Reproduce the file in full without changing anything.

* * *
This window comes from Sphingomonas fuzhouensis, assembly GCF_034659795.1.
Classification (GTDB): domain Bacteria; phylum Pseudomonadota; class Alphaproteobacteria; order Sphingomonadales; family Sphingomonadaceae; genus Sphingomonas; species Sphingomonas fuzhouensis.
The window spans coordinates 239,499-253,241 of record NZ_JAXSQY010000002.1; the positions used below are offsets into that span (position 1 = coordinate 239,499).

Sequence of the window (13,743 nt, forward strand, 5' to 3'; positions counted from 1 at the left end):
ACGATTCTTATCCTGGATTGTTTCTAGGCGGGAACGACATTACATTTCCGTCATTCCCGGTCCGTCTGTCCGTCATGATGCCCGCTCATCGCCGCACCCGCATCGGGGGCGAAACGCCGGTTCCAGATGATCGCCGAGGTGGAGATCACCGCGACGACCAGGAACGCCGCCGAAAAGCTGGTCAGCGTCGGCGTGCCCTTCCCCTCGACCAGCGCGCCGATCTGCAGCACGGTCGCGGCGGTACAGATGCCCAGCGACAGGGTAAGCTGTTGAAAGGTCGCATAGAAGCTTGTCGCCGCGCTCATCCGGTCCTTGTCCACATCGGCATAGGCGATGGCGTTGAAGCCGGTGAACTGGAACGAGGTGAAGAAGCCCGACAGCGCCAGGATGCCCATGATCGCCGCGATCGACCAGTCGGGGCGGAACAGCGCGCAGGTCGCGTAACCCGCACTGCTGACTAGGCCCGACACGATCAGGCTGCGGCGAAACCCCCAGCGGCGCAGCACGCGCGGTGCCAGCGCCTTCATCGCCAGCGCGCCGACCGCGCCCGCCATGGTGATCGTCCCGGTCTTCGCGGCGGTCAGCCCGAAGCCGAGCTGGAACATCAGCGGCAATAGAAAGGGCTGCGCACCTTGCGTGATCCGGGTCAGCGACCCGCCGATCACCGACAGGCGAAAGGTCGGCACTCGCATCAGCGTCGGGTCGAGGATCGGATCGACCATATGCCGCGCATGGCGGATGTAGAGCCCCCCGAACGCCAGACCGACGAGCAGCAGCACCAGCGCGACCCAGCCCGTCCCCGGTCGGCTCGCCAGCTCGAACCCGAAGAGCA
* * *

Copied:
This window comes from Sphingomonas fuzhouensis, assembly GCF_034659795.1.
Classification (GTDB): domain Bacteria; phylum Pseudomonadota; class Alphaproteobacteria; order Sphingomonadales; family Sphingomonadaceae; genus Sphingomonas; species Sphingomonas fuzhouensis.
The window spans coordinates 239,499-253,241 of record NZ_JAXSQY010000002.1; the positions used below are offsets into that span (position 1 = coordinate 239,499).

Sequence of the window (13,743 nt, forward strand, 5' to 3'; positions counted from 1 at the left end):
ACGATTCTTATCCTGGATTGTTTCTAGGCGGGAACGACATTACATTTCCGTCATTCCCGGTCCGTCTGTCCGTCATGATGCCCGCTCATCGCCGCACCCGCATCGGGGGCGAAACGCCGGTTCCAGATGATCGCCGAGGTGGAGATCACCGCGACGACCAGGAACGCCGCCGAAAAGCTGGTCAGCGTCGGCGTGCCCTTCCCCTCGACCAGCGCGCCGATCTGCAGCACGGTCGCGGCGGTACAGATGCCCAGCGACAGGGTAAGCTGTTGAAAGGTCGCATAGAAGCTTGTCGCCGCGCTCATCCGGTCCTTGTCCACATCGGCATAGGCGATGGCGTTGAAGCCGGTGAACTGGAACGAGGTGAAGAAGCCCGACAGCGCCAGGATGCCCATGATCGCCGCGATCGACCAGTCGGGGCGGAACAGCGCGCAGGTCGCGTAACCCGCACTGCTGACTAGGCCCGACACGATCAGGCTGCGGCGAAACCCCCAGCGGCGCAGCACGCGCGGTGCCAGCGCCTTCATCGCCAGCGCGCCGACCGCGCCCGCCATGGTGATCGTCCCGGTCTTCGCGGCGGTCAGCCCGAAGCCGAGCTGGAACATCAGCGGCAATAGAAAGGGCTGCGCACCTTGCGTGATCCGGGTCAGCGACCCGCCGATCACCGACAGGCGAAAGGTCGGCACTCGCATCAGCGTCGGGTCGAGGATCGGATCGACCATATGCCGCGCATGGCGGATGTAGAGCCCCCCGAACGCCAGACCGACGAGCAGCAGCACCAGCGCGACCCAGCCCGTCCCCGGTCGGCTCGCCAGCTCGAACCCGAAGAGCA